Women Offender Assessment: Can Gender-Informed Variables Improve Prediction?
Research Highlights: A gender-informed approach to risk and need assessment using OMS data accurately predicts outcomes for women.
Research at a glance - PDF
Why we did this study
In recent decades, correctional organizations have begun to recognize the differences between factors related to men and women’s involvement in the criminal justice system and their response to interventions and have incorporated this information into the development of treatment approaches for women offenders. Increasingly, gender differences have also been hypothesized to be important in the assessment of risk and needs, with some scholars proposing that there may be factors that are more important for women. The goal of the current study was to examine the feasibility of using existing data from the Correctional Service of Canada’s (CSC) Offender Management System (OMS) to develop a gender-informed risk/need assessment tool.
What we did
Women admitted to federal custody for a new warrant of committal between September 28, 2009 to January 8, 2017 who had a subsequent release into the community were included. Women were randomly classified into two groups: (1) those in the development group – used to develop the assessment tool (n = 646, 35% Indigenous); (2) those in the validation group – used to validate the assessment tool (n = 620, 38% Indigenous). As well, a matched-comparison group of men was used to assess the possible gender differences of the tool (n = 647, 36% Indigenous). Small numbers did not allow for the disaggregation of results by Indigenous identity.
The OMS was reviewed to identify both gender-neutral and gender-responsive variables to consider in the development of a gender-informed assessment tool. Then, items were reduced through a combination of descriptive statistics, regression analyses, and principle components analyses.
What we found
Results showed that OMS was able to be used to create a gender-informed risk/need assessment tool that included 22 items in 9 domains: 1) criminal history, 2) drug misuse and unstable accommodation, 3) antisocial personality, 4) employment, 5) alcohol misuse, 6) negative childhood experiences, 7) violence and weapons, 8) support and resources, and 9) incidents and charges. These items represented both gender-neutral and gender-responsive items. An overall rating categorized women as Low, Medium, or High risk/need.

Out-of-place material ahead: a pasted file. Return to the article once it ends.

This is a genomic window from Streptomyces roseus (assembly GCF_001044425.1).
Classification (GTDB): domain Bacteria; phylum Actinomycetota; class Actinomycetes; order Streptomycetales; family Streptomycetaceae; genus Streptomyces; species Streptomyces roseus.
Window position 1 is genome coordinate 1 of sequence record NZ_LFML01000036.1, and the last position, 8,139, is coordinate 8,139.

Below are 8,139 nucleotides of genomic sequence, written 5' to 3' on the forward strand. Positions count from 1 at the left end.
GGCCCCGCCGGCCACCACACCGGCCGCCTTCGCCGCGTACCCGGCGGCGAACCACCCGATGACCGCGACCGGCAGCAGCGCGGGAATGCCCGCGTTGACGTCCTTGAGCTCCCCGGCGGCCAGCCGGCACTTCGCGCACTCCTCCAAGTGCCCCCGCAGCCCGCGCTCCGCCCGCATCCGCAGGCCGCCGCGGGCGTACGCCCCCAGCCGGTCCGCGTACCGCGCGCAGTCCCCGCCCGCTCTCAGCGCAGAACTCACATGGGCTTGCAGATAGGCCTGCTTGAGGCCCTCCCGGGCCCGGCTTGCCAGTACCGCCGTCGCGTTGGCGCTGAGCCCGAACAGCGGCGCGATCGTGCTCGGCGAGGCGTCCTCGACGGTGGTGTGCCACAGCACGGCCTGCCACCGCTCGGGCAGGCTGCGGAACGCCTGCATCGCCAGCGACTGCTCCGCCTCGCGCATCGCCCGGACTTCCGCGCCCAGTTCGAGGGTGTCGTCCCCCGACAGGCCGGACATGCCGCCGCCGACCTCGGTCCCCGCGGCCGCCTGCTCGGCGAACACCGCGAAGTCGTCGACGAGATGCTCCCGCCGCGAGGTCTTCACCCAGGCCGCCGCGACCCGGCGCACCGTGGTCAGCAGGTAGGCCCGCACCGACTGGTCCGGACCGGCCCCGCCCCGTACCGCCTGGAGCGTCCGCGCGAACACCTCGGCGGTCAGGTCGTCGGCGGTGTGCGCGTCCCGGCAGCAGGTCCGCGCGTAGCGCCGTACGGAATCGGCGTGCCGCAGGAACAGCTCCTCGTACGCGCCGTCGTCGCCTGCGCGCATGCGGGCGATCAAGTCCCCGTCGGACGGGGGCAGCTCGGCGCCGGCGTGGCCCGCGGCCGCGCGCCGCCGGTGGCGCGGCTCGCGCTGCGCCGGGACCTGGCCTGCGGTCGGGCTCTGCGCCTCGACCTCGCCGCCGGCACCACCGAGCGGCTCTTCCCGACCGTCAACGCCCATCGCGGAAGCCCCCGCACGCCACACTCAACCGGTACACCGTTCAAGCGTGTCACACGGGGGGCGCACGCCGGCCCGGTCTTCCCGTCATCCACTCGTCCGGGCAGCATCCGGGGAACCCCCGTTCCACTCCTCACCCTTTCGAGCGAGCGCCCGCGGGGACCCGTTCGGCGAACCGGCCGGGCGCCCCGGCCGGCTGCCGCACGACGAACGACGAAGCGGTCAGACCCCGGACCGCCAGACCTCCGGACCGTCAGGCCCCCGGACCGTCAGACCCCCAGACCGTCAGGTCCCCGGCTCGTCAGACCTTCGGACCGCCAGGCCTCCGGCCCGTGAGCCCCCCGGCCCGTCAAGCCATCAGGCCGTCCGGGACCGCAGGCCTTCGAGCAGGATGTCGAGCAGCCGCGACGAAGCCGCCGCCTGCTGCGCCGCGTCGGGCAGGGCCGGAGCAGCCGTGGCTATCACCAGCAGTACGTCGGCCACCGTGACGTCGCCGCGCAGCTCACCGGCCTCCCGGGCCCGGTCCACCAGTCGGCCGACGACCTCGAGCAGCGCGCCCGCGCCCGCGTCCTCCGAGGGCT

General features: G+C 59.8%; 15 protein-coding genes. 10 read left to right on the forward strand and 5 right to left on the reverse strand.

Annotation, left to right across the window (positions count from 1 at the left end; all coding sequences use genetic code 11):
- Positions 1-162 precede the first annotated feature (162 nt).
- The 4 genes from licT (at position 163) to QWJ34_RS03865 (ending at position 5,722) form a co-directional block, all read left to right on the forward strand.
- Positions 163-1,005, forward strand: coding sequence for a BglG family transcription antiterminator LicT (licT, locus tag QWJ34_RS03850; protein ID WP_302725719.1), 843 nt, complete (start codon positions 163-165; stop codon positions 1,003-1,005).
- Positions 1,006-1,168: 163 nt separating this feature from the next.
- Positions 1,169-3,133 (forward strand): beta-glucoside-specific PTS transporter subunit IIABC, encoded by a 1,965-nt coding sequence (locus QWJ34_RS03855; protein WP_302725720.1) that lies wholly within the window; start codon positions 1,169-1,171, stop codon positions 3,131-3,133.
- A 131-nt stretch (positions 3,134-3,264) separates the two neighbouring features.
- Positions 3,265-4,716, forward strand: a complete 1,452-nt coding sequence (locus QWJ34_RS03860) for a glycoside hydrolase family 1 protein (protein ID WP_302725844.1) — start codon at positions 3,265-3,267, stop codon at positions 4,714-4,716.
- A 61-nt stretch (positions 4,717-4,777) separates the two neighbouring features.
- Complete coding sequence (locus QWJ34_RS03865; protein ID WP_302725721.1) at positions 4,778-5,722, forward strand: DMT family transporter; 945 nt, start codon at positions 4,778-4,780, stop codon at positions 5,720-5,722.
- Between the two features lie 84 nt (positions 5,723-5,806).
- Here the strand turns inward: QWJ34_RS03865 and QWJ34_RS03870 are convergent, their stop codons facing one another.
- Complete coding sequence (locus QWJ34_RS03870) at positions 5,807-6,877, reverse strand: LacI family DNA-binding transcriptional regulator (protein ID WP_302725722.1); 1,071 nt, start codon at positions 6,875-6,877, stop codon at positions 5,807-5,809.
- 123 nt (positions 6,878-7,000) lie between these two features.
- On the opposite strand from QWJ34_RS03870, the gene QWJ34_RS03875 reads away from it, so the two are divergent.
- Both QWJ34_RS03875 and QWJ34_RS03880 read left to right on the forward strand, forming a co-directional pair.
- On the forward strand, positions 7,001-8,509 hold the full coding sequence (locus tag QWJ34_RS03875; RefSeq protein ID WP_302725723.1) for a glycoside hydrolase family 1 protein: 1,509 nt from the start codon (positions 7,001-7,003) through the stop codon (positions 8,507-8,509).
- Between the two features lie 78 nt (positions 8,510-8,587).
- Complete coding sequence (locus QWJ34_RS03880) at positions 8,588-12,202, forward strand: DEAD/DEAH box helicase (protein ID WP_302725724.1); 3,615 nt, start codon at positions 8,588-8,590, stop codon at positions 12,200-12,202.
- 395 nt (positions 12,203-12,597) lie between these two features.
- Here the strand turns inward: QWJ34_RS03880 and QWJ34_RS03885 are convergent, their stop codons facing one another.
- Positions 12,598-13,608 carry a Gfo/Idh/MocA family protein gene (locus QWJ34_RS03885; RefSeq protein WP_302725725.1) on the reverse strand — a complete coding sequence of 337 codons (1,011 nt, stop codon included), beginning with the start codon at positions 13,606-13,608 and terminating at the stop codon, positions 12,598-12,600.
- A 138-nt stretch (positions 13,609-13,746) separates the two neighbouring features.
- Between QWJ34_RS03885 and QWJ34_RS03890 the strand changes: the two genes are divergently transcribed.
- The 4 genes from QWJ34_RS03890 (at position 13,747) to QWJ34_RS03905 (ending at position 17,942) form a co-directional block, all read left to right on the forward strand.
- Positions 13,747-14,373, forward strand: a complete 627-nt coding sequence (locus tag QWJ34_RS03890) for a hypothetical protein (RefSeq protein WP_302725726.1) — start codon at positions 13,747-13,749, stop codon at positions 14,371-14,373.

The gender-informed assessment tool was found to have good predictive accuracy, with individual items and the overall rating being associated with the likelihood of experiencing any return to federal custody. Interestingly, comparable predictive accuracy was found for men.
Ratings included in the gender-informed assessment tool were moderately to strongly related to other established CSC case management tools (e.g., Static Factors Assessment, Dynamic Factors Identification and Analysis-Revised, and the Criminal Risk Index). Further, the gender-informed risk/need ratings incrementally predicted any return to federal custody over existing CSC tools.
What it means
Overall, this research suggests that gender-responsive and gender-neutral risk and need factors provide complementary, not competing, information that contributes to assessing women offenders’ risk. Incorporating a holistic approach to offender assessment produced useful information in the prediction of community outcomes and has the potential to improve existing case management tools. Nonetheless, additional research is required to validate this assessment tool on Indigenous women and to further explore hypothesized gender-responsive factors.
For more information
Derkzen, D., Wardrop, K., & Wanamaker, K. (2019). Women offender assessment: Can gender-informed variables improve risk prediction? (Research Report R-413). Ottawa, Ontario: Correctional Service of Canada.
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